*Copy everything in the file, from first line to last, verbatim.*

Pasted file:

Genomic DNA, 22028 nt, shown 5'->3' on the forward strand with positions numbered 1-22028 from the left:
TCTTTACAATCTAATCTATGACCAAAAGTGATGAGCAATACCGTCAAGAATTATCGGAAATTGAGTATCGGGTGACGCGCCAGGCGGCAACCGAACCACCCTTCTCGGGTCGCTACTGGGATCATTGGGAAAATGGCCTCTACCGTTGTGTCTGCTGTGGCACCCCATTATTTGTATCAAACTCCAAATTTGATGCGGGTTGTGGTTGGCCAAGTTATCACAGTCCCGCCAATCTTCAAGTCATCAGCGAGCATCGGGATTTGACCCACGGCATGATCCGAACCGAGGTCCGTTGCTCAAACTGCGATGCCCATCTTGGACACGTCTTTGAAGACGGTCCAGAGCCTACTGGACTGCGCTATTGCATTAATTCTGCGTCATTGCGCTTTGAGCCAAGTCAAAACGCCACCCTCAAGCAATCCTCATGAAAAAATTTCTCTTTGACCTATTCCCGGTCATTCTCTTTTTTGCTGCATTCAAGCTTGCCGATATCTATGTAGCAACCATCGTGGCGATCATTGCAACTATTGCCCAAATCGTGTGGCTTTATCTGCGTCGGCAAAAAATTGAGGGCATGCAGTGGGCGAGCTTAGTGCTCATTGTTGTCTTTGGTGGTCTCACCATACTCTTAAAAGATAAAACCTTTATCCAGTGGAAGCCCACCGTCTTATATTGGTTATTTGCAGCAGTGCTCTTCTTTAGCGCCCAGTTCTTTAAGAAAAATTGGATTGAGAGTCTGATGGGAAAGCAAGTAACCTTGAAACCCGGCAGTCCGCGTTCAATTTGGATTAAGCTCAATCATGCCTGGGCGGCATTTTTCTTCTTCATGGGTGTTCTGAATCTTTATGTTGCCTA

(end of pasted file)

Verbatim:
Genomic DNA, 22028 nt, shown 5'->3' on the forward strand with positions numbered 1-22028 from the left:
TCTTTACAATCTAATCTATGACCAAAAGTGATGAGCAATACCGTCAAGAATTATCGGAAATTGAGTATCGGGTGACGCGCCAGGCGGCAACCGAACCACCCTTCTCGGGTCGCTACTGGGATCATTGGGAAAATGGCCTCTACCGTTGTGTCTGCTGTGGCACCCCATTATTTGTATCAAACTCCAAATTTGATGCGGGTTGTGGTTGGCCAAGTTATCACAGTCCCGCCAATCTTCAAGTCATCAGCGAGCATCGGGATTTGACCCACGGCATGATCCGAACCGAGGTCCGTTGCTCAAACTGCGATGCCCATCTTGGACACGTCTTTGAAGACGGTCCAGAGCCTACTGGACTGCGCTATTGCATTAATTCTGCGTCATTGCGCTTTGAGCCAAGTCAAAACGCCACCCTCAAGCAATCCTCATGAAAAAATTTCTCTTTGACCTATTCCCGGTCATTCTCTTTTTTGCTGCATTCAAGCTTGCCGATATCTATGTAGCAACCATCGTGGCGATCATTGCAACTATTGCCCAAATCGTGTGGCTTTATCTGCGTCGGCAAAAAATTGAGGGCATGCAGTGGGCGAGCTTAGTGCTCATTGTTGTCTTTGGTGGTCTCACCATACTCTTAAAAGATAAAACCTTTATCCAGTGGAAGCCCACCGTCTTATATTGGTTATTTGCAGCAGTGCTCTTCTTTAGCGCCCAGTTCTTTAAGAAAAATTGGATTGAGAGTCTGATGGGAAAGCAAGTAACCTTGAAACCCGGCAGTCCGCGTTCAATTTGGATTAAGCTCAATCATGCCTGGGCGGCATTTTTCTTCTTCATGGGTGTTCTGAATCTTTATGTTGCCTA